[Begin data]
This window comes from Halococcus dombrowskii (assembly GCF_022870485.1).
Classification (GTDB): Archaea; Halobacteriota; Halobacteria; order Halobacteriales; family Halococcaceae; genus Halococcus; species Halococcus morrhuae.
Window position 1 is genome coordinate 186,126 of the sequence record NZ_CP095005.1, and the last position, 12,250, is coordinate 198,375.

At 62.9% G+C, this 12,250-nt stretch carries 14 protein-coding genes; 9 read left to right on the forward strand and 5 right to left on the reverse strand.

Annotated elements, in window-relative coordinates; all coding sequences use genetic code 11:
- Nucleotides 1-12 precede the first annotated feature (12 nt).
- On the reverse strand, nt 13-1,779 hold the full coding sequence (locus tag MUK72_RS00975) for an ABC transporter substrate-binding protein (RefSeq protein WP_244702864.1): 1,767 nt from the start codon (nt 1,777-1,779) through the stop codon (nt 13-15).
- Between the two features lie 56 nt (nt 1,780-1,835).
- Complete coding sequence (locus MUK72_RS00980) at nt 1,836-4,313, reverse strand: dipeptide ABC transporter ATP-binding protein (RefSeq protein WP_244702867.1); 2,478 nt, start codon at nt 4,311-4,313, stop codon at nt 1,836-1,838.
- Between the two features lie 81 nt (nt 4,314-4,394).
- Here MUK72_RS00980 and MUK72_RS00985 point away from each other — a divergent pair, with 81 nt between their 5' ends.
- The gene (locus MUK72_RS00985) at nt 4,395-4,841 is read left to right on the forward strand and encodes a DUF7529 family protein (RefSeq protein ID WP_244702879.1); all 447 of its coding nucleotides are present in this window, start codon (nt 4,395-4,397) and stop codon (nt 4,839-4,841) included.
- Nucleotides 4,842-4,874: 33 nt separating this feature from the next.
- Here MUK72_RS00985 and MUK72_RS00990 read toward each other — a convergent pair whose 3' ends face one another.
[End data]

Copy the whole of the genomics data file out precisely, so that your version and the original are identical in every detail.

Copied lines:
This window comes from Halococcus dombrowskii (assembly GCF_022870485.1).
Classification (GTDB): Archaea; Halobacteriota; Halobacteria; order Halobacteriales; family Halococcaceae; genus Halococcus; species Halococcus morrhuae.
Window position 1 is genome coordinate 186,126 of the sequence record NZ_CP095005.1, and the last position, 12,250, is coordinate 198,375.

At 62.9% G+C, this 12,250-nt stretch carries 14 protein-coding genes; 9 read left to right on the forward strand and 5 right to left on the reverse strand.

Annotated elements, in window-relative coordinates; all coding sequences use genetic code 11:
- Nucleotides 1-12 precede the first annotated feature (12 nt).
- On the reverse strand, nt 13-1,779 hold the full coding sequence (locus tag MUK72_RS00975) for an ABC transporter substrate-binding protein (RefSeq protein WP_244702864.1): 1,767 nt from the start codon (nt 1,777-1,779) through the stop codon (nt 13-15).
- Between the two features lie 56 nt (nt 1,780-1,835).
- Complete coding sequence (locus MUK72_RS00980) at nt 1,836-4,313, reverse strand: dipeptide ABC transporter ATP-binding protein (RefSeq protein WP_244702867.1); 2,478 nt, start codon at nt 4,311-4,313, stop codon at nt 1,836-1,838.
- Between the two features lie 81 nt (nt 4,314-4,394).
- Here MUK72_RS00980 and MUK72_RS00985 point away from each other — a divergent pair, with 81 nt between their 5' ends.
- The gene (locus MUK72_RS00985) at nt 4,395-4,841 is read left to right on the forward strand and encodes a DUF7529 family protein (RefSeq protein ID WP_244702879.1); all 447 of its coding nucleotides are present in this window, start codon (nt 4,395-4,397) and stop codon (nt 4,839-4,841) included.
- Nucleotides 4,842-4,874: 33 nt separating this feature from the next.
- Here MUK72_RS00985 and MUK72_RS00990 read toward each other — a convergent pair whose 3' ends face one another.